Brazil has long boasted about having one of the world's cleanest energy grids due to its heavy use of hydro power, but a recent threat to its water supply is sending the country to the brink of energy rationing, raising concerns that Brazil will turn to more carbon-intensive energy sources to fuel its growing thirst for energy.
Below-normal rains since November have depleted reservoirs at hydroelectric facilities to critical levels while consumption hits its seasonal peak.
The current situation has brought back memories of Brazil's 2001 energy crisis, when factories and residences were forced to slash consumption amid country-wide blackouts.
But more than a decade later Brazil's situation has become more complex, with energy consumption over 40 per cent higher and Brasilia under pressure to sustain its fast, but low-carbon economic growth.
Energy use jumped 40 per cent during the eight years of President Luiz Inacio Lula da Silva's government due to more inclusive social policies that lifted 30 million people out of poverty. Brazil's energy demand is expected to grow another 50 per cent by 2020.
New air conditioning equipment, for example, can easily be seen today at Rio slums, as people take advantage of easier credit lines to cool off the harsh summers.
Brazil has a voluntary target to reduce greenhouse gas emissions by at least 36 per cent by 2020. With almost 70 per cent of its electricity coming from hydro generation, the country has pledged to keep its energy matrix as clean as possible, but that is increasingly looking like a difficult task.
Current President Dilma Rousseff introduced new mechanisms to Brazil's electric sector when she served as energy minister during Lula's first term, seeking to avoid a repetition of the 2001 crisis.
A system of auctions for future delivery of electricity was introduced, as well as a network of emergency thermoelectric plants.
But that network, which was only meant to be used occasionally, is in full swing today, with Brazil scrambling to secure supplies of diesel and natural gas, or paying premiums for expensive cargoes of liquefied natural gas (LNG) in the international market.
Future with more gas
In 2011, the share of heavier emitting thermoelectric production more than doubled from 6 per cent of total electricity in 2001 to 15 per cent.
"Brazil says in its National Climate Change Plan it wants to reduce (the share of thermal electricity) in the energy matrix to 12 per cent. I don't see how it could happen," said Ronaldo Seroa da Motta, a climate and energy researcher at Rio's Federal University (UFRJ).
Brazil is currently using all of its thermoelectric energy generating base of 14,000 megawatts.
Motta is worried that this will became the norm, not the exception, as the country prepares to host big events such as the Fifa World Cup in 2014 and the Olympics two years later and tap giant gas reserves discovered off the coast, in the sub-salt layer.
"The current situation is showing we have a matrix that has a chance of becoming more dependent on natural gas," he said.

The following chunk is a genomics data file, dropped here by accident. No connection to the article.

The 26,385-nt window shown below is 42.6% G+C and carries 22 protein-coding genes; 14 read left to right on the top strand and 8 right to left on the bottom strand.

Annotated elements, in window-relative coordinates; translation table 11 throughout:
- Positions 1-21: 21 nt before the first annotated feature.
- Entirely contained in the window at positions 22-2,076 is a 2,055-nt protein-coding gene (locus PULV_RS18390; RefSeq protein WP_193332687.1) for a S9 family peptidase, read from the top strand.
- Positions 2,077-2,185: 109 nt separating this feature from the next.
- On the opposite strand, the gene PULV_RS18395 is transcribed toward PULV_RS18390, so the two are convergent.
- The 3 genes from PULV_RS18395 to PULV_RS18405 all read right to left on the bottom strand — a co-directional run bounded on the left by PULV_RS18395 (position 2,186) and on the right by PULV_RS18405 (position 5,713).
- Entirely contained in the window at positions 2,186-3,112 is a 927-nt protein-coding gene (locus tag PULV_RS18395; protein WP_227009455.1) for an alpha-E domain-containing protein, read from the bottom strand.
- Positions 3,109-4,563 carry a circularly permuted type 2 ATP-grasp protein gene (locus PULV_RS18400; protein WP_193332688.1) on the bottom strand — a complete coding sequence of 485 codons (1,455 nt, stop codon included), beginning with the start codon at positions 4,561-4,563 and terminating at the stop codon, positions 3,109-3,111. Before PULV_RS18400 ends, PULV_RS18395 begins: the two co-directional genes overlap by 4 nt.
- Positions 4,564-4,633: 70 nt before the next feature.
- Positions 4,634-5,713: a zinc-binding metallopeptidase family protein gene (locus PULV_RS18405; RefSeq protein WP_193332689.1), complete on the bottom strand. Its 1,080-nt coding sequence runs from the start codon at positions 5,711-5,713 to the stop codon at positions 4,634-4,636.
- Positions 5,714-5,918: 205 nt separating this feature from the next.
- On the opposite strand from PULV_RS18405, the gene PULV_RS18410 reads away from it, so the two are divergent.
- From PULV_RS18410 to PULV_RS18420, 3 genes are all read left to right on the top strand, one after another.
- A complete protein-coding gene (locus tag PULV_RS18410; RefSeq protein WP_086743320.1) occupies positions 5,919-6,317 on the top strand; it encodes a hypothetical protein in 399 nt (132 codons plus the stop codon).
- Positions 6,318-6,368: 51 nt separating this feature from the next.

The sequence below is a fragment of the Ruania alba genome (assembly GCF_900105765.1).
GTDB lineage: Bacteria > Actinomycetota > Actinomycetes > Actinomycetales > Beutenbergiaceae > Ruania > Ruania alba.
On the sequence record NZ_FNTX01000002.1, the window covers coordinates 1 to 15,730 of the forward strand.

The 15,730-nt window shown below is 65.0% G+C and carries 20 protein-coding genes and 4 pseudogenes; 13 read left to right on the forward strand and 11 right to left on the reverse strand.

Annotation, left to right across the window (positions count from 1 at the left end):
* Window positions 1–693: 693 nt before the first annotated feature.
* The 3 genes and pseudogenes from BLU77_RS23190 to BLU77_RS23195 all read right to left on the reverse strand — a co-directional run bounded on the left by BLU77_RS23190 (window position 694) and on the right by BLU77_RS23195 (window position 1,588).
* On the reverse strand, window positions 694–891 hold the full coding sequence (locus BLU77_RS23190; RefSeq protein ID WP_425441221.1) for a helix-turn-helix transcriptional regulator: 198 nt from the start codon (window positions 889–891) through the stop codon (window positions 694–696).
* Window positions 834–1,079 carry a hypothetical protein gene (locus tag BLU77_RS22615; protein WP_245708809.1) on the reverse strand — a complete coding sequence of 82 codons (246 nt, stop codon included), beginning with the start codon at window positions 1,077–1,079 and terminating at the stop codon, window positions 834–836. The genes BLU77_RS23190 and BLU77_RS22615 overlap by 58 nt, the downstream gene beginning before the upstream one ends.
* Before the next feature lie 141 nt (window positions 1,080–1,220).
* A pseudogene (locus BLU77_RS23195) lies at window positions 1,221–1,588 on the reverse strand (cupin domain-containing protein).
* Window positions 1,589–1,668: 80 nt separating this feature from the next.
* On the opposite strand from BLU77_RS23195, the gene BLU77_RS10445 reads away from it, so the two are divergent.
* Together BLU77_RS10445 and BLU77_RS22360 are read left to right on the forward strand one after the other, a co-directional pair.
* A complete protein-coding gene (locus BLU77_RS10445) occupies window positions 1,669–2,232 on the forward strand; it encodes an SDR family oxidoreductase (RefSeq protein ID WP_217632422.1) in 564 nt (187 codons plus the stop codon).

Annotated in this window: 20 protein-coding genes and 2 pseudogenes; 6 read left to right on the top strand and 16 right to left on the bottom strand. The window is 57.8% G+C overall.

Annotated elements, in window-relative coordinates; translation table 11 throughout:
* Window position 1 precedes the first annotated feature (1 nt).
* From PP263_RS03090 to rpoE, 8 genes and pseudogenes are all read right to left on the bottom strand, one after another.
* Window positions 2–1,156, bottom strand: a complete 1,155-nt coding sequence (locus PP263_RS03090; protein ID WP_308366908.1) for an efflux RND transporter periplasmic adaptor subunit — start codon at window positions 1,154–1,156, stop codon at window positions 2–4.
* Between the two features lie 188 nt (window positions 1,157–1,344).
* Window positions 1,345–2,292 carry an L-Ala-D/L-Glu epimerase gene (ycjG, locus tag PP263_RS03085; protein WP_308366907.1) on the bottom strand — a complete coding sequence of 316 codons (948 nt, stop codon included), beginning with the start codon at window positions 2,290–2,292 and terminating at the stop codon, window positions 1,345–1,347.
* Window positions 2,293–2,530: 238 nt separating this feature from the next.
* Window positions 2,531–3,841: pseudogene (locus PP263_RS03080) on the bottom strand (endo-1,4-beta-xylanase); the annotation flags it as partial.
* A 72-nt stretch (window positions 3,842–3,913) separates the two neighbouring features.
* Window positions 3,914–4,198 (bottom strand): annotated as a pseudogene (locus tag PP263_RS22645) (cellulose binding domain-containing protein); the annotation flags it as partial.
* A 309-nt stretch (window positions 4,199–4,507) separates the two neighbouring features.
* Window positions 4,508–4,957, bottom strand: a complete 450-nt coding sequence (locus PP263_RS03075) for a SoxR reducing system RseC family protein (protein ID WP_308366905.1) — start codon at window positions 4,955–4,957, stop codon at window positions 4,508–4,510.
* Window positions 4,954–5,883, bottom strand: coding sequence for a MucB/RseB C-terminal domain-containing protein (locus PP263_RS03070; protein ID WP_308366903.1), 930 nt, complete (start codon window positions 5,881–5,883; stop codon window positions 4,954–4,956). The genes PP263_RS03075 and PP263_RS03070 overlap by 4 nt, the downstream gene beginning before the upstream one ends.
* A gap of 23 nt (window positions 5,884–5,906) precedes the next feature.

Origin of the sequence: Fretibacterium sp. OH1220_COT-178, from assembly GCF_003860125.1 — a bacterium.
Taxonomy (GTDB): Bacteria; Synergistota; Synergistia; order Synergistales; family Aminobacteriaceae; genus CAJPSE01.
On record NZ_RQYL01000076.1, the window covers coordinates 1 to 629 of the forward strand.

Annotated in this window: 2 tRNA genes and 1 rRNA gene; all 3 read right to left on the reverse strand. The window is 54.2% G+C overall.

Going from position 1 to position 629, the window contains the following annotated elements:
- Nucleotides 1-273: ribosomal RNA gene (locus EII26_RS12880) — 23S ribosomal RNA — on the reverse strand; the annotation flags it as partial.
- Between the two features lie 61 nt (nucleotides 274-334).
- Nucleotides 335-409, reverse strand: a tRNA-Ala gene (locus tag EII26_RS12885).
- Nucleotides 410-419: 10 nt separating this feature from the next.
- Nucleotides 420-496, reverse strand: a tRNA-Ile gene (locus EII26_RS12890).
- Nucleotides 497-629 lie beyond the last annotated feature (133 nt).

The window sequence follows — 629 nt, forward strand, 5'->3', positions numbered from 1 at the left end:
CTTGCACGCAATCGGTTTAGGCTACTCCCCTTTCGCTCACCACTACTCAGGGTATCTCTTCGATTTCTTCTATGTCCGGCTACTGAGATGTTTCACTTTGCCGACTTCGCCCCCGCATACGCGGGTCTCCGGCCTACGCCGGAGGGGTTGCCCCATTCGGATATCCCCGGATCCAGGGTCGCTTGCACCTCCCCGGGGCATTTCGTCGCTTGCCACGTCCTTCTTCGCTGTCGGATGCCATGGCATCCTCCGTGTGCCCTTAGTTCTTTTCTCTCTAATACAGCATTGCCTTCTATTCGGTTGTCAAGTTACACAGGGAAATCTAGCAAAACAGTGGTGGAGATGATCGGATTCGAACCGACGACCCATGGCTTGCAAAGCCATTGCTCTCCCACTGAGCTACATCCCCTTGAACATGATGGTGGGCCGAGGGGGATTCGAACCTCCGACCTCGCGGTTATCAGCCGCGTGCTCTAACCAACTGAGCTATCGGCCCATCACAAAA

A study released during Doha's climate talks last November said GHG emissions from the energy sector in Brazil would outpace, by the first time, those from deforestation in 2012, as the country succeeds to reduce forest destruction and the economy, although slow last year, continues to grow.
Greenhouse gas emissions from land use change in Brazil dropped 64 per cent from 2005 to 2011, while energy use emissions rose 33 per cent in the same interval.
Reasons for vulnerability
The unpredictability of rainfall, which can compromise hydroelectric supply, is a common problem but the current crisis reveals that the government failed to complete in time work that could help avoid the current tightness, critics say.
"We have big wind farms ready to operate in the Northeastern, but they still cannot be connected to the grid for lack of transmission lines," said Adriano Pires, an energy expert heading the think tank Brazilian Infrastructure Center.
Pires says another aspect of the current crisis was the fact hydro units built recently had to sharply reduce the size of reservoirs due to environmental regulations, leading to a smaller potential to store energy (water).
That is the case, for example, of big, controversial hydro units being constructed in the Amazon, such as the Jirau, at Madeira River, and Belo Monte, at Xingu River.
Even with that, some analysts say some type of energy rationing is inevitable when the country enters the mid-year dry season, since a recovery of the extremely low levels of reservoirs on major hydro power plants would require double the amount of rains that normally fall in the country in the first semester.
That possibility is still denied by the government.
"Brazil holds a firm and secure energy stock, fully capable of responding to demand," said energy minister Edson Lobao last week in a disputed press conference in Brasilia.